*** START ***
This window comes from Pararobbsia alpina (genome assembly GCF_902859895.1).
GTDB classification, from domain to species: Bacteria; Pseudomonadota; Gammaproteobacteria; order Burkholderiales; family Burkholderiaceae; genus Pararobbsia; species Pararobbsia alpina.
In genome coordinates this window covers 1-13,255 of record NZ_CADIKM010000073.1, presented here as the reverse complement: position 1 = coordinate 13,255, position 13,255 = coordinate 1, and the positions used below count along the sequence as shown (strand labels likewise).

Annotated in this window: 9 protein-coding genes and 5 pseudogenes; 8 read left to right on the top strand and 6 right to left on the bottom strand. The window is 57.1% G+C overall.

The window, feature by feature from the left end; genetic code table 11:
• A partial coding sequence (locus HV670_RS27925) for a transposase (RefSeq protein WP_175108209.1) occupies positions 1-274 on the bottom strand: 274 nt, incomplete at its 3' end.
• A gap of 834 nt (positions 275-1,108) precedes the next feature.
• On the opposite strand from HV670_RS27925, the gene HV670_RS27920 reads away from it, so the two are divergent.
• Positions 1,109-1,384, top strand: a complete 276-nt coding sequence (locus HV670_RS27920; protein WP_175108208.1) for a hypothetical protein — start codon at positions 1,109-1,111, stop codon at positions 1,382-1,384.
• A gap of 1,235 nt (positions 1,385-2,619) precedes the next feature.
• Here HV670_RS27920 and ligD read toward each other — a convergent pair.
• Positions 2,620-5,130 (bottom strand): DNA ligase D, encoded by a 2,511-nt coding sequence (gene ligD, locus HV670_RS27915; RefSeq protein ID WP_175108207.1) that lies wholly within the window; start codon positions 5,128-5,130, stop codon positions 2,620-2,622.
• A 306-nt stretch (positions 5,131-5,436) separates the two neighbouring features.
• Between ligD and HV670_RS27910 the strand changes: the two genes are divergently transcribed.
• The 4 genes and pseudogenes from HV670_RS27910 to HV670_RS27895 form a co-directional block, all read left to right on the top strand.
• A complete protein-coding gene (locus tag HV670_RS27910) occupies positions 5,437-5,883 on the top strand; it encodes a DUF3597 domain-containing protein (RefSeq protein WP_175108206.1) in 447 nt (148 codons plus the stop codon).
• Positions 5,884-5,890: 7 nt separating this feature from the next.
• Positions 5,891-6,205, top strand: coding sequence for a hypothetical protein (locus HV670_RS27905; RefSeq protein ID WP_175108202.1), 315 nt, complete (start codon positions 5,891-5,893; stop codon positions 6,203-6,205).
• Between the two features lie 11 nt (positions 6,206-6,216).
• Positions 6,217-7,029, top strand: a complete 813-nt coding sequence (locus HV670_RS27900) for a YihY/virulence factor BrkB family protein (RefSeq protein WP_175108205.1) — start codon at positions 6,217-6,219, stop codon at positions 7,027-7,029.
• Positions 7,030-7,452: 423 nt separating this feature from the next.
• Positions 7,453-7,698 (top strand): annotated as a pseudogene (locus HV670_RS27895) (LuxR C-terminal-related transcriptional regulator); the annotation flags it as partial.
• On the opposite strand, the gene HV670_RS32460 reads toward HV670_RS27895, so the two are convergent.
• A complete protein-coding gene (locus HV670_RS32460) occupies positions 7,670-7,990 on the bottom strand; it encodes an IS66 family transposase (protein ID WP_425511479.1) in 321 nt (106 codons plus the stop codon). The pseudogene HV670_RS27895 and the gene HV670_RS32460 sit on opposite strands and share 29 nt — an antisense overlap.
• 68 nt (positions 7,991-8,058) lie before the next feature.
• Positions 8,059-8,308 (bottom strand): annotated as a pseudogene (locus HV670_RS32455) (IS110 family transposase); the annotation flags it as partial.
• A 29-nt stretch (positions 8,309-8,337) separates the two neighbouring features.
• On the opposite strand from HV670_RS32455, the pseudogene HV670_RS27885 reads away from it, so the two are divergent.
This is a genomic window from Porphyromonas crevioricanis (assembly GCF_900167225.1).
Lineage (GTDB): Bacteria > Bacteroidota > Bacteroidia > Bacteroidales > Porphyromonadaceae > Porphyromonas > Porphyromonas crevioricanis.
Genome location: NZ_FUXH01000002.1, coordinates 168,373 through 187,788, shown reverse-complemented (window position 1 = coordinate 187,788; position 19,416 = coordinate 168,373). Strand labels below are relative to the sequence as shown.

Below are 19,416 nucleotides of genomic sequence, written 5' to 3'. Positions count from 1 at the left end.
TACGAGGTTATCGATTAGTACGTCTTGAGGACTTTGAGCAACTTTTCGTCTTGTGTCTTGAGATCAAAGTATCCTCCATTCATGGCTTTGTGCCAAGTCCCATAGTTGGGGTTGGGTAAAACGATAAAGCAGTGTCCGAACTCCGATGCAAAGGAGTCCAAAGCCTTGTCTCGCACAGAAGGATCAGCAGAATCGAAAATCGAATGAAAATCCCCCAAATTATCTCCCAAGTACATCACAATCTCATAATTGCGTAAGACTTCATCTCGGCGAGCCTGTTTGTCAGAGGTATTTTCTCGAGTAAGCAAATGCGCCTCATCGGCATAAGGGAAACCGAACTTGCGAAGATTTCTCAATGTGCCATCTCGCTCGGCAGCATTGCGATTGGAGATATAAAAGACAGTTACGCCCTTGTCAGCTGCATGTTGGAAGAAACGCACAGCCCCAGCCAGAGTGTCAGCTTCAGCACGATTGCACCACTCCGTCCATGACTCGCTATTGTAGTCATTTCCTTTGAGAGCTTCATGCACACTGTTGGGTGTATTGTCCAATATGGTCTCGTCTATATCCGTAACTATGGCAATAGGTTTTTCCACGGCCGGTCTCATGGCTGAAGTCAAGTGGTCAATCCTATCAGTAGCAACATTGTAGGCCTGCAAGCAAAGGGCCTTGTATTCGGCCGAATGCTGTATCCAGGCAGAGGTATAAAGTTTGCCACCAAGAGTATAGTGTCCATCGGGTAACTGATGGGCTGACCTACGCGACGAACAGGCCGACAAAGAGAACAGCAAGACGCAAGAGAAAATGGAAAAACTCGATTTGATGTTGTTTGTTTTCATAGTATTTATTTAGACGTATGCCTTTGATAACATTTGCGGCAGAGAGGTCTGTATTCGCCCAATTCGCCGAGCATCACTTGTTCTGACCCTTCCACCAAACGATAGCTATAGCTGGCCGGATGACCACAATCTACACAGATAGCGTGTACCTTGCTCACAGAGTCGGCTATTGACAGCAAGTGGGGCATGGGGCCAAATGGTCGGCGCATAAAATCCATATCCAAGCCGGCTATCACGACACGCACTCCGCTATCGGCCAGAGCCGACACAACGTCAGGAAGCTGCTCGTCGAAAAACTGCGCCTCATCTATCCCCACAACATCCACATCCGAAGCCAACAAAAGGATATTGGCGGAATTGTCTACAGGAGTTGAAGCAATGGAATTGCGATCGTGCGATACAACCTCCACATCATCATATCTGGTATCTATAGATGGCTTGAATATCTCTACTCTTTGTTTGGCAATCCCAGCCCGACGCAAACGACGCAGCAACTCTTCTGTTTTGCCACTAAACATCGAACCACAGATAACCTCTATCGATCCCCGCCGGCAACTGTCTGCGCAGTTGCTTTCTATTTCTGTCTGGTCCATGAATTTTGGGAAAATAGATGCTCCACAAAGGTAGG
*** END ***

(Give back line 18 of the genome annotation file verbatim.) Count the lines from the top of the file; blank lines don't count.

• Positions 5,891-6,205, top strand: coding sequence for a hypothetical protein (locus HV670_RS27905; RefSeq protein ID WP_175108202.1), 315 nt, complete (start codon positions 5,891-5,893; stop codon positions 6,203-6,205).